Looking for a guide on “how to start a flower garden for beginners”?
You are at the right place!
We all want a beautiful garden and expect gorgeous flowers to add bright colors and pleasant fragrances to your yard.
It’s high time to know the proven steps and get it done.
While gardening is somehow challenging, our step-by-step guide below will help you find it a rewarding one.
Related posts on types of flowers to grow:
- 34 Amazing Yellow Perennials for a More Beautiful Garden
- 30 Attractive Small Purple Perennial Flowers For Your Garden
- 20 Perennials For Shade That Bloom All Summer
- 17 Gorgeous Flowering Vines That Grow in Shady Gardens
Table of Contents
- 1 How to Start a Flower Garden for Beginners: Step By Step Guide
- 2 Step 1: Know Your Garden
- 3 Step 2: Choose The Correct Location
- 4 Step 3: Know Your Plants and Flowers
- 5 Step 4: Invest In Must-Have Garden Tools
- 6 Step 5: Choose The Right Seeds Or Transplants
- 7 Step 6: Keep It Up
- 8 Step 7: Enjoy Your Full Harvest
- 9 Conclusion
How to Start a Flower Garden for Beginners: Step By Step Guide
Step 1: Know Your Garden
Start by knowing your garden well to pick the right plant varieties and prepare the bed properly.
Remove The Grass
It is essential to clear the sod to provide your flowers with enough room for growing and flourishing.
Dig these ongoing enemies out by using a garden trowel, shovel, or hand fork.
Get it under the stubborn grass and its roots, then pull out the top grass layer.
Put newspapers all over the ground (no less than five layers in thickness).
And on the newspapers’ top, layout a 3-inch thick covering (or thicker) of potting soil well mixed with compost and topsoil.
Leave this layer on the surface for approximately four months, which is long enough for the sod to die off and the newspaper to turn into part of your soil.
Practice this process from one year to another to avoid new grass growing.
Till The Garden
First, make the soil loose and crumbly for a more productive garden.
There is no better way than tilling it up.
But how to do it? Follow these simple tips below:
- Mark out each corner of the spot where you want to till the soil with wood stakes. To mark the garden edges, you can either tie a string between the stakes or sprinkle powdered limestone.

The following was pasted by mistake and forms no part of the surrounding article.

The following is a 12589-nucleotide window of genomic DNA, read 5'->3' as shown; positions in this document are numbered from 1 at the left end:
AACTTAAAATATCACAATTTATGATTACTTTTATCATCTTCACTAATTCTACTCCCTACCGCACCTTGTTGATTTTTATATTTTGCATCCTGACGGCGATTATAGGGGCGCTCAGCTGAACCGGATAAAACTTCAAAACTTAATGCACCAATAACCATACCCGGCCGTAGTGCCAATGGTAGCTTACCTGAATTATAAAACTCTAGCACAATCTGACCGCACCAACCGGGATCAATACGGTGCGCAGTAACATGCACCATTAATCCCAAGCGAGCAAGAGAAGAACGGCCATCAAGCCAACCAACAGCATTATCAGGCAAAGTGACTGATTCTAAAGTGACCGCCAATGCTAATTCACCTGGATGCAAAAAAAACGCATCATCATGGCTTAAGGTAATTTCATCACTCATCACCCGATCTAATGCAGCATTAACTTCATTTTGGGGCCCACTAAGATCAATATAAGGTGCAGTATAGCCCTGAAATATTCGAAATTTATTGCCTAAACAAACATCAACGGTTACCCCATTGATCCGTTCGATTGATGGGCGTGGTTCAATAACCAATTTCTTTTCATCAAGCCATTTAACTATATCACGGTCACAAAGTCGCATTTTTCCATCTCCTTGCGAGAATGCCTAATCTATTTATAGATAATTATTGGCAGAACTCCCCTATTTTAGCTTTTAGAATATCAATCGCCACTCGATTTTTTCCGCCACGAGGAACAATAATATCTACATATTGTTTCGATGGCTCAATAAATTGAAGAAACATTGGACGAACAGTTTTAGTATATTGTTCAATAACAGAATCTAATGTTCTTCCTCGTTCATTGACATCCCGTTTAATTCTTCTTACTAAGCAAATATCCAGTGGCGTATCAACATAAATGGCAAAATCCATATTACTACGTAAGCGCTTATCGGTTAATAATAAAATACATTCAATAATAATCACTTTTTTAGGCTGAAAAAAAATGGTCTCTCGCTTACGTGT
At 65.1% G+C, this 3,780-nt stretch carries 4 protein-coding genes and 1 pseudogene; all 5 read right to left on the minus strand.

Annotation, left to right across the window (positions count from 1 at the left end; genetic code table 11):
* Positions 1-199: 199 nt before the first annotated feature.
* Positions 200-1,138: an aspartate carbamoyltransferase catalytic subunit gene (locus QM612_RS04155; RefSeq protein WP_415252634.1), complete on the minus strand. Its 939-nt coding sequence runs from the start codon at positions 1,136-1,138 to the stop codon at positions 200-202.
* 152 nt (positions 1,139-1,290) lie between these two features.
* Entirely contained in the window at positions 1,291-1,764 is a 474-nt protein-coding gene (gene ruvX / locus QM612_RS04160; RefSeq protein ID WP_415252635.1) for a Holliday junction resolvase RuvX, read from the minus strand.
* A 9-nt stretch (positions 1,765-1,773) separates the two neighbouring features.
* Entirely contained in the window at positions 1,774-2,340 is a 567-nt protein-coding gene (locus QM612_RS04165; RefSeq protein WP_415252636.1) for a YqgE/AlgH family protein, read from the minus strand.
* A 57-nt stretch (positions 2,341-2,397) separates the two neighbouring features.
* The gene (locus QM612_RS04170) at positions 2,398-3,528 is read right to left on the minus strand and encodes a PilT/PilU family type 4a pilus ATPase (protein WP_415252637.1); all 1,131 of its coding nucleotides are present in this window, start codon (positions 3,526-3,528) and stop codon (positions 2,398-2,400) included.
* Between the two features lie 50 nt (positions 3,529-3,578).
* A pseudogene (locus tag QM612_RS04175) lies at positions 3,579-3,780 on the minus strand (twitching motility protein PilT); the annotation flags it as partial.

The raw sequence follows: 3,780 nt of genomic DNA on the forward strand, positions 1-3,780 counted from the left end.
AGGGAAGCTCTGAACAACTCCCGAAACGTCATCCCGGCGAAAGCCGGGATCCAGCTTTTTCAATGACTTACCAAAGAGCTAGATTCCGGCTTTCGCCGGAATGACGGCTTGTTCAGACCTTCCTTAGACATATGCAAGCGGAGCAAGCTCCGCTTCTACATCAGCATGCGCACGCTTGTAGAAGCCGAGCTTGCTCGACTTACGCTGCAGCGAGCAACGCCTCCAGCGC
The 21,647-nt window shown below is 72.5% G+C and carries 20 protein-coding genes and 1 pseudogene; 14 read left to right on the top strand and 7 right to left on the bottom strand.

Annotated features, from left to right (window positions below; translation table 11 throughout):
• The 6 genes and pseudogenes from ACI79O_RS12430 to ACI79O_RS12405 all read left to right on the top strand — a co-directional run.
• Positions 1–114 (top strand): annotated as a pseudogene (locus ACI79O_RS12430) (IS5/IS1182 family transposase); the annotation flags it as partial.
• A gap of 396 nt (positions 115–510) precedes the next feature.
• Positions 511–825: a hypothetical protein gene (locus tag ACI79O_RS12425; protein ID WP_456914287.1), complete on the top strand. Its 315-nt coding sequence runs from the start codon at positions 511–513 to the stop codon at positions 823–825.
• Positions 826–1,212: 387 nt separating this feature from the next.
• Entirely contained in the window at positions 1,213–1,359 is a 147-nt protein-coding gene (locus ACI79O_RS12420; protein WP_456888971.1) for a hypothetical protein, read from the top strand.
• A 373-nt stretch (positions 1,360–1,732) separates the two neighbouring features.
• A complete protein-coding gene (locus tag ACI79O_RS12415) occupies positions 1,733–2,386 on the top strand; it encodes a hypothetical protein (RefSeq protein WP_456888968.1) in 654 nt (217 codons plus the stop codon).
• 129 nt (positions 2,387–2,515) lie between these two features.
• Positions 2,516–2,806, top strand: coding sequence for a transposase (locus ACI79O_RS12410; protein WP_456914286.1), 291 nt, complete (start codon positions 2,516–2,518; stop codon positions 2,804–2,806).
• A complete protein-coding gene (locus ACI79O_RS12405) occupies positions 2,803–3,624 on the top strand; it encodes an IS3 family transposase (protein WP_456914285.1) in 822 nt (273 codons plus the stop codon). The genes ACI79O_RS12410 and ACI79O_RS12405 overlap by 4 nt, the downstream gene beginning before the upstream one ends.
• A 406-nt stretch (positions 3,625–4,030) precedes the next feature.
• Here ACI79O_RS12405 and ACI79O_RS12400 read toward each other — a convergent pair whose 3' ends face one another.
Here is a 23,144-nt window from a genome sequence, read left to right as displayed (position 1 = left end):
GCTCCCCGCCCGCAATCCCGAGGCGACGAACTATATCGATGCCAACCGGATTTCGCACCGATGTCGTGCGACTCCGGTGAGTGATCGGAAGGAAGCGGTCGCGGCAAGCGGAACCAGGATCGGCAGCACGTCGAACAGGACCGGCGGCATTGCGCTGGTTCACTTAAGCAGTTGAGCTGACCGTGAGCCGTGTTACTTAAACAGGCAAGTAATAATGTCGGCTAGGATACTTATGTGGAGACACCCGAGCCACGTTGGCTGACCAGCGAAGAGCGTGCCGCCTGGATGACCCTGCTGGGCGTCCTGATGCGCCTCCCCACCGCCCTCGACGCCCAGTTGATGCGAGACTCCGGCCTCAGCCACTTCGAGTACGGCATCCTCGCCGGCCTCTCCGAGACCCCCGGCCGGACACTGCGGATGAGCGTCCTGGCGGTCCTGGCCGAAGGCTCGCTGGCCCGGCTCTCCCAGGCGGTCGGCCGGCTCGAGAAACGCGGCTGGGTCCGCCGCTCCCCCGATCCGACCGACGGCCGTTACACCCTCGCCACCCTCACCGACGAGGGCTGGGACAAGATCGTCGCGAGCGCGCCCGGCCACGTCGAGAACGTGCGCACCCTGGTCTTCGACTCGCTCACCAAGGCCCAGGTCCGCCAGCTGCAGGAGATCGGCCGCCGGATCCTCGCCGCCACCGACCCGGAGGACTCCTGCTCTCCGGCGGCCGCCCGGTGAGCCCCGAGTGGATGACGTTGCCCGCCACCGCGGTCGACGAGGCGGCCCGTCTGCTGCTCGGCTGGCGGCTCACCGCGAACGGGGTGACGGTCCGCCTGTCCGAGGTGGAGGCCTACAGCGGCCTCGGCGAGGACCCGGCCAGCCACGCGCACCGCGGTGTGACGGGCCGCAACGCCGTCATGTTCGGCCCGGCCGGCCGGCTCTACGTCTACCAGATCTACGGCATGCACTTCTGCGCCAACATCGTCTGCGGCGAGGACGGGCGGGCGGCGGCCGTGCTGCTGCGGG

- Use a tiller or a pitch fork and start tilling at one end of the marked out garden plot. Like the way you mow the lawn, go across your garden one row at a time.
- No need to rush. Gradually make your own rows.
- Remove all of the grass roots in the garden patch by digging up visible weeds as well as use a rake to break up any clods. Remove any rocks spotted from this area.
- Excessive tilling can make your soil more compact rather than breaking it up.
So, till the soil in each row one time instead of going back over a row.
- To test how perfect your soil is to till, squeeze a handful of it. If it is too wet that a clump is formed, it cannot work well. Meanwhile, go with the soil that crumbles when being squeezed, then you will not have to worry about dealing with hard chunks of soil.
- Based on the testing results of the soil quality, add the right amendments. Till the soil one more time to work all the necessary materials into it.
Enrich Your Soil
Since not all garden soil is perfect for growing plants and flowers, you need to make yours more fertile.
The easiest way is to add sources of organic matter.
Organic materials such as compost with a topping layer of sphagnum peat moss, shredded leaves, or mulch roughly 6 inches or so.
Make sure you lay down a weed barrier before putting on any mulch to prevent weeds from growing through the mulch.
Most amendments can work. Gardeners can even take advantage of leaf mold, humus, or old manure.
If you find it hard to dig into your soil, leave the organic material to settle into the soil.
The organic materials will provide vital nutrients on top, and after one month or two, they will slowly become part of your soil.
Create Your Own Raised Beds
Each type of soil requires special treatment.